Musk and the company outlined their plans, which require Food and Drug Administration approval, during a presentation Tuesday at the California Academy of Sciences in San Francisco. He said the trials would be done in partnership with neurosurgeons at Stanford University and other academic institutions. The procedure involves drilling four tiny holes in the skull to insert the threads. Eventually, Musk said, the goal is to implant the device with less-invasive laser surgery.
Musk and other Neuralink officials said the technology is in very early stages and that the road to reality will be full of rigorous research and regulatory hurdles.
“It’s not like suddenly we will have this incredible neural lace and will take over people’s brains,” Musk told the audience. “It will take a long time.”
Tuesday’s event, the company’s first public presentation since its 2017 debut, was primarily geared toward recruiting top-tier talent for the company, which has about 100 employees. The start-up has raised about $158 million since its inception, with Musk himself contributing $100 million.
Max Hodak, Neuralink’s president, said the company knows it will need to collaborate with academic and scientific communities.
“We are under no illusion that we can do all the scientific research ourselves,” Hodak said.
An advanced, “sewing machine”-esque robot would embed the device’s tiny, flexible threads — each a fraction of the width of a human hair and collectively outfitted with thousands of electrodes — deep in the brain without doing major damage to the surrounding tissue. Once in place, the threads would relay information to a chip, which in turn would transmit it to an external Bluetooth-like device worn behind the ear, Musk said.
If successful, the system would mark a significant advancement from the stiff needles used in current technology, which allow for far fewer electrode channels, degrade over time and are disrupted when the brain shifts in the skull.
“Neuralink picked the best of existing lab technology and pushed it forward in a number of important dimensions, and most impressively has an integrated implantable product that goes beyond the current state of the art,” tweeted Andrew Hires, an assistant professor of neurobiology at the University of Southern California.
Summary: Neuralink picked the best of existing lab technology and pushed it forward in a number of important dimensions, and most impressively has an integrated implantable product that goes beyond the current state of the art.— Andrew Hires (@AndrewHires) July 17, 2019
Q&A time: My Q, Can we buy it for mice?
Neuralink released an unpublished research paper outlining the company’s progress, but it wasn’t peer-reviewed, as is standard.
In Neuralink’s first demonstration in front of a reporter, Bloomberg reported, it showed how the system had been implemented in a lab rat, allowing it to receive information from 1,500 electrodes — 15 times better than current systems employed in humans, according to the New York Times.
In the research paper, Neuralink said it completed 19 surgeries on animals, and that robots placed the threads accurately 87 percent of the time. During the question-and-answer portion of the presentation, Musk hinted at successful testing on animals much closer to humans at the University of California at Davis.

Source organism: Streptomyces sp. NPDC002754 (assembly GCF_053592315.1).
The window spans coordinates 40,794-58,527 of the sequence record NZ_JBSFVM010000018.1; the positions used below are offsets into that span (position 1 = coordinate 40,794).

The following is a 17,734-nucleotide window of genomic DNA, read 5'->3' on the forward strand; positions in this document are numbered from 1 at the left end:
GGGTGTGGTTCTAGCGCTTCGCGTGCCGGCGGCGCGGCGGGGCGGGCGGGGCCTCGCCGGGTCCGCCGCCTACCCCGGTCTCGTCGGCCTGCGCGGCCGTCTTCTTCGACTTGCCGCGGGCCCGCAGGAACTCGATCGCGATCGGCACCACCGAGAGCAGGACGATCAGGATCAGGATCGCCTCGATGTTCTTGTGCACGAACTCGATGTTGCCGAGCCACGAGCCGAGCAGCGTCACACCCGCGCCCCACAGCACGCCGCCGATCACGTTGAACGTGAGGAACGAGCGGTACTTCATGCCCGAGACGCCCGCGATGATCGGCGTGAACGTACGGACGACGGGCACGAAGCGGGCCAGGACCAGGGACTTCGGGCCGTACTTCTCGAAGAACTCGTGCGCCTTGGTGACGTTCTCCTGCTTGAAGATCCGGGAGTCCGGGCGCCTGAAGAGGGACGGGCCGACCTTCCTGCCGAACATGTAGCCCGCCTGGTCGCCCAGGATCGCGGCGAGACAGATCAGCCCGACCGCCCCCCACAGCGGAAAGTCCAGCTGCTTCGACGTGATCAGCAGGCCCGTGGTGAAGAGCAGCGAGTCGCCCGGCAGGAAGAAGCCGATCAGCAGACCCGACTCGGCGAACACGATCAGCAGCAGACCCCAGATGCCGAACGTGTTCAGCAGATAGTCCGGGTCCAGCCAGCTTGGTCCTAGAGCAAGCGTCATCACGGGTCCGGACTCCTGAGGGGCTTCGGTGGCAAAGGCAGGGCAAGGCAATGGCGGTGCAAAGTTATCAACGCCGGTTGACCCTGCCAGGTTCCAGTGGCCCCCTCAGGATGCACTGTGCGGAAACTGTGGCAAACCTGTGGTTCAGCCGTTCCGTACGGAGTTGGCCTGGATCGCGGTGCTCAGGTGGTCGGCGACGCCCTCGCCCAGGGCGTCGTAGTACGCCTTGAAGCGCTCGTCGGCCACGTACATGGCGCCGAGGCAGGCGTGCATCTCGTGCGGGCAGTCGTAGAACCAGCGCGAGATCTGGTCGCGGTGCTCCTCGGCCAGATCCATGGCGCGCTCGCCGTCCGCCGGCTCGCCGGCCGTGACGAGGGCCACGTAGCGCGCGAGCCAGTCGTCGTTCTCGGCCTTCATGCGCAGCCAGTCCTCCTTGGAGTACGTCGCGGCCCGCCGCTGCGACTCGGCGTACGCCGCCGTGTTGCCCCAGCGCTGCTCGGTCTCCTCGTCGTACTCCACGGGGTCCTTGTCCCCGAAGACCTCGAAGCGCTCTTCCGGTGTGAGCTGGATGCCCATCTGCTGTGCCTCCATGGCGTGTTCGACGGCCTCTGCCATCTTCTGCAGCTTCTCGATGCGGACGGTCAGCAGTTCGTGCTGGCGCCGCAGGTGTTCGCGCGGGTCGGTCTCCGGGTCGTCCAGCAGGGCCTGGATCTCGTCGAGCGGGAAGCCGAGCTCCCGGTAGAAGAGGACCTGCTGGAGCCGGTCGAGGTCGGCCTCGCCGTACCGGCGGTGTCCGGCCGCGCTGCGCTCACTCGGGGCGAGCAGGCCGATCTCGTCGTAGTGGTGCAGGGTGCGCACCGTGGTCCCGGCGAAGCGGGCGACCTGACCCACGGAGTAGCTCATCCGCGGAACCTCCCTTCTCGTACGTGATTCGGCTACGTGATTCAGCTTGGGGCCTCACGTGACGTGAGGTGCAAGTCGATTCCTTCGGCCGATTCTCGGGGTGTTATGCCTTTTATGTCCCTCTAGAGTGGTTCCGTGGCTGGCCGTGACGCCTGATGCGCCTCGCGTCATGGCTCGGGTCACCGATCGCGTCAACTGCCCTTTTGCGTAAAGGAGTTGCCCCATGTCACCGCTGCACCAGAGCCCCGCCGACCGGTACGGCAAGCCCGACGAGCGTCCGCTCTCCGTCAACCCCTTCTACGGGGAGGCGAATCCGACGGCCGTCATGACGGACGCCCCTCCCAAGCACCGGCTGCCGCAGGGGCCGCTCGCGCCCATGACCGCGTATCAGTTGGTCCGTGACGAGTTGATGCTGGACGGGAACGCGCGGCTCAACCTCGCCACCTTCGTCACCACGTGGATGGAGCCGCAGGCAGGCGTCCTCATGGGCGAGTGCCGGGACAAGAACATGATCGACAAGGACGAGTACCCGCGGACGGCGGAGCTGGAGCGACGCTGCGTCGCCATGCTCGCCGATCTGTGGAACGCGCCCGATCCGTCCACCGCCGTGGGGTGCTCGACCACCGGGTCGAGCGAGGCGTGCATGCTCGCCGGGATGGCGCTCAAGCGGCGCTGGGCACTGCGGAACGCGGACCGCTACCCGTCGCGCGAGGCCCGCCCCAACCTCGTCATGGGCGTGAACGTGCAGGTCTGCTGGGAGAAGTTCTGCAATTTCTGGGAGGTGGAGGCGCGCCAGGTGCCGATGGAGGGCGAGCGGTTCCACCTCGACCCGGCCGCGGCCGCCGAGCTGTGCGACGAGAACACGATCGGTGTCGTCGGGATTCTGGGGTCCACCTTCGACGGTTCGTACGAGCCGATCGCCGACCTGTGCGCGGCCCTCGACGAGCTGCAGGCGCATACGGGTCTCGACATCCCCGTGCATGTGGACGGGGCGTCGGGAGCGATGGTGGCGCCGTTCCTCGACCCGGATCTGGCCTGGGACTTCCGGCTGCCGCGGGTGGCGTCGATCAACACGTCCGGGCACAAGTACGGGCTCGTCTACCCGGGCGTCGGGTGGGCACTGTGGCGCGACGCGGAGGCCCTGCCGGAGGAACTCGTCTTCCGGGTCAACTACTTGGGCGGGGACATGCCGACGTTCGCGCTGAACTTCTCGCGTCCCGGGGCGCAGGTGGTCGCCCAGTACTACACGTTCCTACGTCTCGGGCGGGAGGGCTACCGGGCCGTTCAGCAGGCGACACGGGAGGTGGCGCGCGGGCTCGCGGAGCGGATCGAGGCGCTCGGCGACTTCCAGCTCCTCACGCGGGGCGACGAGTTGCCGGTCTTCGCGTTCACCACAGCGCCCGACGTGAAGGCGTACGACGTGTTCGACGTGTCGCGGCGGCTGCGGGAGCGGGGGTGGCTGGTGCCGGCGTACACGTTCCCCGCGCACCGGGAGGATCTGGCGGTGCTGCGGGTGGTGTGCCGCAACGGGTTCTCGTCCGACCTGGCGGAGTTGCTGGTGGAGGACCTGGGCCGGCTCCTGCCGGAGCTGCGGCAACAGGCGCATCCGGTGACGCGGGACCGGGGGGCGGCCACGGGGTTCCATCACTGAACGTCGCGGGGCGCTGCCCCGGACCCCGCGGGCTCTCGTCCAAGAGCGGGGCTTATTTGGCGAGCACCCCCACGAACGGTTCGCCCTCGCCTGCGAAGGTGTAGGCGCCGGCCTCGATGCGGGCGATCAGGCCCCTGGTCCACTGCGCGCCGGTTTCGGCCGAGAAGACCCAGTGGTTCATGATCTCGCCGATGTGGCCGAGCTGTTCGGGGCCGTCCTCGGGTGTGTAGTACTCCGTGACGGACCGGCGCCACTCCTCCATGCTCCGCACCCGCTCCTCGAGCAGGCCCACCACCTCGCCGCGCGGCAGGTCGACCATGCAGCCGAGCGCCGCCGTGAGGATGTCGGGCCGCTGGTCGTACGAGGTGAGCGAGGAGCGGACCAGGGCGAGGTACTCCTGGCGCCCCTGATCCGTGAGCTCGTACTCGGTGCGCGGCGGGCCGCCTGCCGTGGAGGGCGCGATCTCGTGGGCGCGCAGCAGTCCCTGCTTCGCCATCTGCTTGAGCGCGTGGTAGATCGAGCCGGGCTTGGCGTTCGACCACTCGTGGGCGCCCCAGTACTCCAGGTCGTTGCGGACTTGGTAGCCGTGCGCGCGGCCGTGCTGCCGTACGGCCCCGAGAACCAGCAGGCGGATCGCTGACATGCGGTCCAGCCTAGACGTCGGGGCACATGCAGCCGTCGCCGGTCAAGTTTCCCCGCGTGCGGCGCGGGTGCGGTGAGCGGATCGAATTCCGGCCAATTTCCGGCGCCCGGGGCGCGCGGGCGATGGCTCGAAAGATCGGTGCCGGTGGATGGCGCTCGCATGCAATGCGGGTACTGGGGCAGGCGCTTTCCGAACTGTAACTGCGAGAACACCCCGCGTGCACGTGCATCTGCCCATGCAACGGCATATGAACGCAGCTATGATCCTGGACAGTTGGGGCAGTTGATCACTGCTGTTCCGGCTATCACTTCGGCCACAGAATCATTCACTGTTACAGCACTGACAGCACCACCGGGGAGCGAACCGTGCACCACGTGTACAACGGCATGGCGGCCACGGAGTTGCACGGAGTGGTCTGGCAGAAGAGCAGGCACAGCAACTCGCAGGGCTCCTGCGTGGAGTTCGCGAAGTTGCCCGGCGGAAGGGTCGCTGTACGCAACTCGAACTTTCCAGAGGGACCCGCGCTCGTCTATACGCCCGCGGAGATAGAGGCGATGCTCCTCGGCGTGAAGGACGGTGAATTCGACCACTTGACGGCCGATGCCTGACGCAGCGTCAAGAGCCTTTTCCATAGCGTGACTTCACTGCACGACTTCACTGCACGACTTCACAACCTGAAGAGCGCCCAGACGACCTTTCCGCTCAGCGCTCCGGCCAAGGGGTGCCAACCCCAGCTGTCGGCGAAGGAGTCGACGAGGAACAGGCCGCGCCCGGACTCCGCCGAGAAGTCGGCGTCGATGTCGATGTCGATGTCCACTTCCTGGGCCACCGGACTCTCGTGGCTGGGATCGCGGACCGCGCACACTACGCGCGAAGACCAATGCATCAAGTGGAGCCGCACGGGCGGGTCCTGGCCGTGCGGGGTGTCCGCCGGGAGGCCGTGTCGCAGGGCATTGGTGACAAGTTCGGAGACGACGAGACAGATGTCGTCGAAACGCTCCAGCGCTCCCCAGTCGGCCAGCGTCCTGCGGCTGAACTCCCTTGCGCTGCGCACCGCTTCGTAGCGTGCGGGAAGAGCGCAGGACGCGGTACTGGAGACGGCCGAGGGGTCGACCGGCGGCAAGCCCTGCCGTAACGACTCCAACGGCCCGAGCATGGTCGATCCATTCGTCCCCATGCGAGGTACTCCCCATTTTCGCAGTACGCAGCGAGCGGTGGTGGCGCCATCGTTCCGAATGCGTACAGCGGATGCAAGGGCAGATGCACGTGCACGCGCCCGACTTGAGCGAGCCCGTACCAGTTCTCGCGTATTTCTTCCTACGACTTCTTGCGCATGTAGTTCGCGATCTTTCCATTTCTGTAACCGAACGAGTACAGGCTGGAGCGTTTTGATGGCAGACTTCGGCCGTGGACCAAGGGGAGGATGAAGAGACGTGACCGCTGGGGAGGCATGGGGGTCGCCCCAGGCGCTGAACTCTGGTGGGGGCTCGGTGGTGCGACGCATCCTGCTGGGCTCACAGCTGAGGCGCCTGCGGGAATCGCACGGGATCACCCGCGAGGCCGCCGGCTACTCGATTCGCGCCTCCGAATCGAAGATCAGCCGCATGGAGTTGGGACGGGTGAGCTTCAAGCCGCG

“A monkey has been able to control a computer with its brain” using Neuralink’s interface, Musk said. He did not provide further detail, and the company has not put forth any evidence to this effect.
Musk’s vision of “superhuman cognition” borne from humans merging with artificial intelligence rivals that of his other projects — colonizing Mars, hyperloops, life-size Lego buildings — in ambition, but Neuralink is one of a handful of start-ups working on brain-computer interface technology. Other companies, like Kernel, CTRL-labs and Paradromics have been puzzling over ways to help human brains commune with machines, but not all are focused on technology implanted in the brain.
One agency in the Defense Department that specializes in emerging technology for the military is funding a slate of brain-machine interface projects at institutions like Carnegie Mellon University and the Johns Hopkins University Applied Physics Laboratory.
The FDA released regulatory guidelines for brain-computer interfaces in February, with the explicit aim of fueling development of the technology.
“These devices have the potential to benefit people with severe disabilities by increasing their ability to interact with their environment,” FDA Commissioner Scott Gottlieb said in a statement accompanying the guidelines designed to “help potential developers of these novel devices address this area of unmet medical need and promote innovation while maintaining appropriate patient protections.”
Though Neuralink’s interface was framed as a possible cure for patients with serious, unmet medical needs, the company’s chief neurosurgeon, Matt MacDougall, said Neuralink’s long-term goal is for the system to be available through an elective procedure.
Musk, meanwhile, told the audience that he sees Neuralink not only as a medical solution but also as a means for humans to keep from being “left behind” by the artificial intelligence he believes will eventually overtake humanity.
“With a high-bandwidth brain-machine interface, we can go along for the ride,” Musk said, “and effectively have the option of merging with AI.”